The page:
I first heard about Safari Vehicles in July 1999 when I was traveling in Alaska and met Michael Sedor. Michael saw my truck while I was refueling in Anchorage, and we began discussing expedition trucks. I was already beginning to see the serious deficiencies with my Pop-up tent camper, and when Michael showed me literature on Safari Vehicles expedition campers, I was eager to learn more.
Three months later on my way back to my home in Colorado, I met the president of Safari Vehicles Manufacturing, David Lam, at his shop in Richmond, BC, Canada, just south of Vancouver.
David Lam is both an engineer and a craftsman, and his campers are best described as functional works of art. Every time I mentioned a problem that I had encountered with my Pop-up camper, David would show me his solution to the problem. He had an amazing collection of catalogs from countries around the world with products that I didn't even know existed. Diesel cook stoves, 12 volt high efficiency refrigerators, honeycomb laminate panels; the list of innovative solutions to my problems seemed endless. After an afternoon discussing expedition camper design with David, I knew that I wanted David to build my new camper.
We exchanged phone calls and emails throughout the winter of 1999-2000, and in March of 2000, I drove my truck to David's shop in Richmond, BC, Canada and Safari Vehicles began construction. David and I reviewed my design specs and roughed out an initial layout. I flew to Vancouver a couple of times during the summer of 2000 to review the progress of my camper and finalize design details.
Finally, my camper was complete. In mid October 2000, I flew to Vancouver, BC, Canada and picked up my expedition truck with the new Safari Vehicles camper installed. My new Safari Vehicles Camper is extremely comfortable to live in and quickly exceeded all of my expectations.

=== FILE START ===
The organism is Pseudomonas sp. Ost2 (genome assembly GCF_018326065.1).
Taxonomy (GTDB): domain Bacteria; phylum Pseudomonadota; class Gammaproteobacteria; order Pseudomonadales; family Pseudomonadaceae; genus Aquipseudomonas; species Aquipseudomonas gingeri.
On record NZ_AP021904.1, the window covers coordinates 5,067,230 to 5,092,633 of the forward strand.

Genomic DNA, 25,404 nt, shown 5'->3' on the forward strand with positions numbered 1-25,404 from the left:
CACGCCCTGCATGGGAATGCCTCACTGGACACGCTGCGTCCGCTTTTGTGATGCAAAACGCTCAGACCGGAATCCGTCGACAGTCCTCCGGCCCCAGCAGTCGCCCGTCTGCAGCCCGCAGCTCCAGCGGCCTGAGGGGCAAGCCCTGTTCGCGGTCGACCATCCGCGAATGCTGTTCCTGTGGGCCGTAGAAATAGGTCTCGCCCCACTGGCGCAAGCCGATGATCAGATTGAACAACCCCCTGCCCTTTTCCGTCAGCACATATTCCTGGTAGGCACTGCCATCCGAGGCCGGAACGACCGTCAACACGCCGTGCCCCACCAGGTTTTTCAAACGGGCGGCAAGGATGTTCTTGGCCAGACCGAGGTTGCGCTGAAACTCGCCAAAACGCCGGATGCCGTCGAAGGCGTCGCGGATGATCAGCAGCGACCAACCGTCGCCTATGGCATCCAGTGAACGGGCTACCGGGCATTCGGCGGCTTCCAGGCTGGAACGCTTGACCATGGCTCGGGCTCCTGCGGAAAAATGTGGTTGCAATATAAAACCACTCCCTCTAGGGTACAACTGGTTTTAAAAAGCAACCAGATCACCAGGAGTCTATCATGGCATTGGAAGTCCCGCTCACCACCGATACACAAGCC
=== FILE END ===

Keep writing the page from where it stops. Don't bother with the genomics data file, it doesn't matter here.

My Safari Vehicles camper will enable me to be completely self sufficient for extended periods. It is completely self contained, and everything is powered by either 12 volt or diesel. High efficiency 12 volt and diesel appliances are used for refrigeration and cooking. A diesel heater and 12 volt air conditioner keep the camper comfortable in both winter and summer conditions. It has a 36 gallon fresh water supply, running hot water, a shower and a built in chemical toilet. The insulated body, 225 amp hours of 12 volt battery power, maple cabinets, efficiently designed interior and quality components all make for an amazing piece of expedition equipment. The camper has been designed to completely eliminate the need for propane, since propane is potentially very dangerous and can be difficult to find in remote areas. With a 220 amp alternator and 170 watts of solar panels, I have plenty of reserve 12 volt power. Marine and high quality hardware are used throughout the camper.
While my camper is a new SVM design, it shares many of the same features as previous expedition campers built by Safari Vehicles. One major difference between my camper and previous campers built by Safari Vehicles is the camper body, My camper body construction is primarily a honeycomb composite that is light weight, well insulated and incredibly strong. I hit a sample piece as hard as I could with a hammer and managed to make only a small indentation.
My Safari Vehicles camper will enable me to travel to the remotest places on the planet with a high level of convenience and comfort. Traveling with my Safari Vehicles camper is the difference between enjoying an expedition and enduring an expedition.